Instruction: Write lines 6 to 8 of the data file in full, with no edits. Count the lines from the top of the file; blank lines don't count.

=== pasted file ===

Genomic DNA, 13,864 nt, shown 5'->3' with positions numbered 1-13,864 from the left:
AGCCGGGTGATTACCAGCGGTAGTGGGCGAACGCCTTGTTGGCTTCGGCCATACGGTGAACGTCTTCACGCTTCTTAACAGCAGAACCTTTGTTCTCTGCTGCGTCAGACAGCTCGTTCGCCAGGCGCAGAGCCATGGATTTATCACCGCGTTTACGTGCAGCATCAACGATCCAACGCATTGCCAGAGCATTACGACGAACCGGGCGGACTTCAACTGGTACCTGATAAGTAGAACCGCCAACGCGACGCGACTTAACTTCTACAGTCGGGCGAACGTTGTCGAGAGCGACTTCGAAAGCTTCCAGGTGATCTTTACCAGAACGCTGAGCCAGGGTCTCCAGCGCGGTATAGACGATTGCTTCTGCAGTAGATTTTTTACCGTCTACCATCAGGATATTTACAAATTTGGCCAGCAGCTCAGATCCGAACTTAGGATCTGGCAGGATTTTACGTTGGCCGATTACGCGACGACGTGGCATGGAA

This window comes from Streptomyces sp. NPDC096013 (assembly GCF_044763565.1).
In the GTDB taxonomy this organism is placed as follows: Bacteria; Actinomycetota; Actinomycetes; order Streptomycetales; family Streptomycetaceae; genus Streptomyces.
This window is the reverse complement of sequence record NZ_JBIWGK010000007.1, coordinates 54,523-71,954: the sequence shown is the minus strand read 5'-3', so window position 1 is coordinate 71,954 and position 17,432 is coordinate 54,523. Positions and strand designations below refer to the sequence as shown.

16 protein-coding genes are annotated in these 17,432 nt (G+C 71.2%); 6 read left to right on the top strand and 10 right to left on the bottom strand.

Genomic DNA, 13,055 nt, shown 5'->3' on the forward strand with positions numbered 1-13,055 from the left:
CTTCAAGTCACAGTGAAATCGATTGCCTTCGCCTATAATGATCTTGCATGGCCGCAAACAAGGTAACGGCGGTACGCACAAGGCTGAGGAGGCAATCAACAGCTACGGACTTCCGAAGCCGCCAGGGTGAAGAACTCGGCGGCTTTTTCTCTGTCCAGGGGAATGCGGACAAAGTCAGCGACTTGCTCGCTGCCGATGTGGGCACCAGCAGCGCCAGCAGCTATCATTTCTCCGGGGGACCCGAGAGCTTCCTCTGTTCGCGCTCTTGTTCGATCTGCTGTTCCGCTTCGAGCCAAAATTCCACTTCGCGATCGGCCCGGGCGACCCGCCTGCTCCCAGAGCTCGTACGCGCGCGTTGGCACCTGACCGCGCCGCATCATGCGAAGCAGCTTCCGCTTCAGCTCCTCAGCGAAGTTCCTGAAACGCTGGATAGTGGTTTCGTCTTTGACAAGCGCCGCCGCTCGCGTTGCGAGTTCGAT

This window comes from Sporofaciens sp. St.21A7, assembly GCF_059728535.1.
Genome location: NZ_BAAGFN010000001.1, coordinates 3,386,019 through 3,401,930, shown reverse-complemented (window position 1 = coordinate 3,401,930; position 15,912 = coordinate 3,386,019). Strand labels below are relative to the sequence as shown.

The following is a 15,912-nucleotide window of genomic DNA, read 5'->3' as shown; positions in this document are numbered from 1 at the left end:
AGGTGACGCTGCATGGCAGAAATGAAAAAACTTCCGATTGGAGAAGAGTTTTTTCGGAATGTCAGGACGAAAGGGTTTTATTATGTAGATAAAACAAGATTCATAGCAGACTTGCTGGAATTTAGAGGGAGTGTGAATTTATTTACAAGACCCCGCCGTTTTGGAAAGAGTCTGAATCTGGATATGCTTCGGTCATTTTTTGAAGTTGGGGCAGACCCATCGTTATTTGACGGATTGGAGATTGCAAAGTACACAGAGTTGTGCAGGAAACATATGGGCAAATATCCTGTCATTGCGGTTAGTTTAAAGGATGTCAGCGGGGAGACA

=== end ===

16 protein-coding genes are annotated in these 17,432 nt (G+C 71.2%); 6 read left to right on the top strand and 10 right to left on the bottom strand.

Genomic DNA, 13,055 nt, shown 5'->3' on the forward strand with positions numbered 1-13,055 from the left:
CTTCAAGTCACAGTGAAATCGATTGCCTTCGCCTATAATGATCTTGCATGGCCGCAAACAAGGTAACGGCGGTACGCACAAGGCTGAGGAGGCAATCAACAGCTACGGACTTCCGAAGCCGCCAGGGTGAAGAACTCGGCGGCTTTTTCTCTGTCCAGGGGAATGCGGACAAAGTCAGCGACTTGCTCGCTGCCGATGTGGGCACCAGCAGCGCCAGCAGCTATCATTTCTCCGGGGGACCCGAGAGCTTCCTCTGTTCGCGCTCTTGTTCGATCTGCTGTTCCGCTTCGAGCCAAAATTCCACTTCGCGATCGGCCCGGGCGACCCGCCTGCTCCCAGAGCTCGTACGCGCGCGTTGGCACCTGACCGCGCCGCATCATGCGAAGCAGCTTCCGCTTCAGCTCCTCAGCGAAGTTCCTGAAACGCTGGATAGTGGTTTCGTCTTTGACAAGCGCCGCCGCTCGCGTTGCGAGTTCGAT